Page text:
With the help of microprocessors, the RTUs have become significantly smaller and smarter with increased efficient functionality. That being said, PLCs are a special type of RTUs and are built around the philosophy of automation. The PLC based RTUs have programmability as their biggest asset. These can be debugged as well as fixed on the field. Also, new features such as multiple polling support, time lagging, exception handling and reporting can be added on the field itself, which is very convenient. This also enables the RTUs in execution of simple logical processes, thereby eliminating the need to involve the master station. Since a lot of vendors have used many different types of communication methods as well as coding over the RTUs, there has been standardization of languages and protocols. For instance, the standardized control programming language is the IEC 61131-3. It is based on the intuitive approach rather than the procedural approach of languages like FORTRAN and C.

e) Communication

The data conveyance from an RTU to the master control and the commands sent from the central system to the RTU has to be done over a communication system. Moreover, factors such as speed, accuracy, performance, and security have to be consistent over the whole network, since the SCADA system may or may not be localized to a single point only. Before the advent of computer networking, most of the communication systems were voice based. These systems had the same limitations of bandwidth just like the other communication devices of the era. However, with the intervention of the corporate world, the systems were included over core networks and were therefore seamlessly integrated with LANs and WANs for communicating with the normal computer systems. This eliminates the need for creating a separate parallel network for SCADA systems only.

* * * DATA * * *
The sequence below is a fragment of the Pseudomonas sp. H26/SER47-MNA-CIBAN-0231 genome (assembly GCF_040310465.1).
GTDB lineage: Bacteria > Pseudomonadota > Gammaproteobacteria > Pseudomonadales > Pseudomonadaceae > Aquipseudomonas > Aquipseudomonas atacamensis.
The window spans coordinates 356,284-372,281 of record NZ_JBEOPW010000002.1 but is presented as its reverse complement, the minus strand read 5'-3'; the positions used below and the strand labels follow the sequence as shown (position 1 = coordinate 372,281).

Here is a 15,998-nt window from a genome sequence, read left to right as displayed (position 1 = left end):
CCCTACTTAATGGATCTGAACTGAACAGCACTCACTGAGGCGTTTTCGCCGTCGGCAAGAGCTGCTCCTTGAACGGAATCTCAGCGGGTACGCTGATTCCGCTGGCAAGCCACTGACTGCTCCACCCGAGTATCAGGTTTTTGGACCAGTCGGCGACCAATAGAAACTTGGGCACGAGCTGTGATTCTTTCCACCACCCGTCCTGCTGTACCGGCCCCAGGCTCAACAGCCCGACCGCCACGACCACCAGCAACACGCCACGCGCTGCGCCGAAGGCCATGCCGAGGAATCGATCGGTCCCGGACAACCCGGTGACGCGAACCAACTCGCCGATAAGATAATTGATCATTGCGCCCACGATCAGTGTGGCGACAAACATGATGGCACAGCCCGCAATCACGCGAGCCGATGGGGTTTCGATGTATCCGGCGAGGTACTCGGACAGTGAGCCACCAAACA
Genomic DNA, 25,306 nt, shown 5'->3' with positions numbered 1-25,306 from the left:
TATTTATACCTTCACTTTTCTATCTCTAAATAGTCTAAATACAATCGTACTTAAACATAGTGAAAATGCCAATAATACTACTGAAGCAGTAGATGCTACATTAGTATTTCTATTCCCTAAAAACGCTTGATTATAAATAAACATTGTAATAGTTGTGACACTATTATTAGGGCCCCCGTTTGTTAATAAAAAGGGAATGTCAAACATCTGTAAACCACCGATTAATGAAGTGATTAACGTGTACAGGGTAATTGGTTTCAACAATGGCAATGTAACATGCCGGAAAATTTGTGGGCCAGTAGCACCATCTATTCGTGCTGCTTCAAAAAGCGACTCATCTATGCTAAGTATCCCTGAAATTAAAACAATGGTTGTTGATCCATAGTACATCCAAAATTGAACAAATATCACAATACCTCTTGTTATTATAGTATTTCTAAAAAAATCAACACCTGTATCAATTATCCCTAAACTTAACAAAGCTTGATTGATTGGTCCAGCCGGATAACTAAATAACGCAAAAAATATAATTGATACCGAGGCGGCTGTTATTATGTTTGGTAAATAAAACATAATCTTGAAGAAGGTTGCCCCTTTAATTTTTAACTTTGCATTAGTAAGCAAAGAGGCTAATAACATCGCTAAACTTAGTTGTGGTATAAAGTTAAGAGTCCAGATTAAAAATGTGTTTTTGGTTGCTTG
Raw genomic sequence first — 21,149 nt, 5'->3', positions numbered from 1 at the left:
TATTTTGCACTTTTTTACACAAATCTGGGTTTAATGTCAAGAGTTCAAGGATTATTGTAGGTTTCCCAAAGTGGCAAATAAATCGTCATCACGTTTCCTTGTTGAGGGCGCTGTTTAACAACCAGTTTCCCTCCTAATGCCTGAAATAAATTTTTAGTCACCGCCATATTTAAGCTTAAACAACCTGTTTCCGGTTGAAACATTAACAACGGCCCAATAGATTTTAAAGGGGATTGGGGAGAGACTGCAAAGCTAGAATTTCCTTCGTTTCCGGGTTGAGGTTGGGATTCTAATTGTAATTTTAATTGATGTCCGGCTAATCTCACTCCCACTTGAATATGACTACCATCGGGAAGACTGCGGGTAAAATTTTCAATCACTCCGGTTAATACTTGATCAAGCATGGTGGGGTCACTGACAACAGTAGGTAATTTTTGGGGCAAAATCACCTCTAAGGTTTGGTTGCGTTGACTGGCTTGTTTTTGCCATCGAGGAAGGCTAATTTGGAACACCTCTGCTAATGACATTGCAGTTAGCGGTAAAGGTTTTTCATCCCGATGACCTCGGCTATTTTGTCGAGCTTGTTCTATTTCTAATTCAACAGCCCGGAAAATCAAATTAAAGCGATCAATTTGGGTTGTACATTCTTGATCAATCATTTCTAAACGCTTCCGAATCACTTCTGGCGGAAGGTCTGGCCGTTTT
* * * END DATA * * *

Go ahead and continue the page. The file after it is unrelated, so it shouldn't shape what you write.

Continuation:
f) Telemetry System

In order to connect RTUs and PLCs with control centers, enterprise and data warehouses, a telemetry system is used. Telemetry can be wired and wireless. Some examples of wired telemetry are WAN circuits and leased telephone lines while those of wireless telemetry include licensed and unlicensed radio, Satellite, microwave and cellular.

g) Data Acquisition Servers

The data acquisition servers are software that use industrial protocols to connect field devices such as PLCs and RTUs with software services. This is done via telemetry. This helps the client can access data and information from the field using standardized protocols.

h) Historian

Historians are software devices that accumulate boolean events and alarms along with data that is time stamped in a database. This database can be used to generate the ongoing time patterns and trends in form of graphs in HTML. Historian is a client that requests the information to be fed from a data acquisition server.

i) Supervisory Systems

These computer systems acquire data which is being processed and controls the SCADA system.

Communication systems

There are several communication systems that can connect the supervisory system to the RTUs. In a SCADA system, an RTU does not follow intuition. It only follows orders and reports, without knowing what it measures. Only the master system knows what data is to be used with what and belongs to whom. There are a couple of protocols that need to be followed for this.